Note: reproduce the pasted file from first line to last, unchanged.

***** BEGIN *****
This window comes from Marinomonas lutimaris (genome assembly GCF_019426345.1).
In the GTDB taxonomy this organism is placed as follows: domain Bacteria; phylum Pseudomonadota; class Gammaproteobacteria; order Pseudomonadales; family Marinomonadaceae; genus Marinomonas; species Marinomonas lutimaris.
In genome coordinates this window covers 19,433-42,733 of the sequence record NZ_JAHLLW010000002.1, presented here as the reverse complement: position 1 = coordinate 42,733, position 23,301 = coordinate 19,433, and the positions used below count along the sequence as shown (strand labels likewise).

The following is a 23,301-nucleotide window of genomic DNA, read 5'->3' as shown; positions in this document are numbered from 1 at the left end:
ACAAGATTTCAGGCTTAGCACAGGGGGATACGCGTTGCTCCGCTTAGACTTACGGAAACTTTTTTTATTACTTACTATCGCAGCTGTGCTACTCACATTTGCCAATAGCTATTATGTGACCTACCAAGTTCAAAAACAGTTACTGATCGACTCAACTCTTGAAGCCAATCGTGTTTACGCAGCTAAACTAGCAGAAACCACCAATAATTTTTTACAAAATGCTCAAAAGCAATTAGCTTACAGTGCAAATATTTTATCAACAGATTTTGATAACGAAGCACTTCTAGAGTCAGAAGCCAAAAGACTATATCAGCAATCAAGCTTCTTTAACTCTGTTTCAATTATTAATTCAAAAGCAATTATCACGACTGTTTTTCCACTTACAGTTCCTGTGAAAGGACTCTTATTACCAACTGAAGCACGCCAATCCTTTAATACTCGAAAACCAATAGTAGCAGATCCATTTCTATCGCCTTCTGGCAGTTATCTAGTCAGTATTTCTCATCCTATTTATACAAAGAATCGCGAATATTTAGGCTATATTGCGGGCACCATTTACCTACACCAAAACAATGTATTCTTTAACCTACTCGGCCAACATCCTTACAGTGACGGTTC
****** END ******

This window comes from Marinomonas lutimaris (genome assembly GCF_019426345.1).
In the GTDB taxonomy this organism is placed as follows: domain Bacteria; phylum Pseudomonadota; class Gammaproteobacteria; order Pseudomonadales; family Marinomonadaceae; genus Marinomonas; species Marinomonas lutimaris.
In genome coordinates this window covers 19,433-42,733 of the sequence record NZ_JAHLLW010000002.1, presented here as the reverse complement: position 1 = coordinate 42,733, position 23,301 = coordinate 19,433, and the positions used below count along the sequence as shown (strand labels likewise).

The following is a 23,301-nucleotide window of genomic DNA, read 5'->3' as shown; positions in this document are numbered from 1 at the left end:
ACAAGATTTCAGGCTTAGCACAGGGGGATACGCGTTGCTCCGCTTAGACTTACGGAAACTTTTTTTATTACTTACTATCGCAGCTGTGCTACTCACATTTGCCAATAGCTATTATGTGACCTACCAAGTTCAAAAACAGTTACTGATCGACTCAACTCTTGAAGCCAATCGTGTTTACGCAGCTAAACTAGCAGAAACCACCAATAATTTTTTACAAAATGCTCAAAAGCAATTAGCTTACAGTGCAAATATTTTATCAACAGATTTTGATAACGAAGCACTTCTAGAGTCAGAAGCCAAAAGACTATATCAGCAATCAAGCTTCTTTAACTCTGTTTCAATTATTAATTCAAAAGCAATTATCACGACTGTTTTTCCACTTACAGTTCCTGTGAAAGGACTCTTATTACCAACTGAAGCACGCCAATCCTTTAATACTCGAAAACCAATAGTAGCAGATCCATTTCTATCGCCTTCTGGCAGTTATCTAGTCAGTATTTCTCATCCTATTTATACAAAGAATCGCGAATATTTAGGCTATATTGCGGGCACCATTTACCTACACCAAAACAATGTATTCTTTAACCTACTCGGCCAACATCCTTACAGTGACGGTTC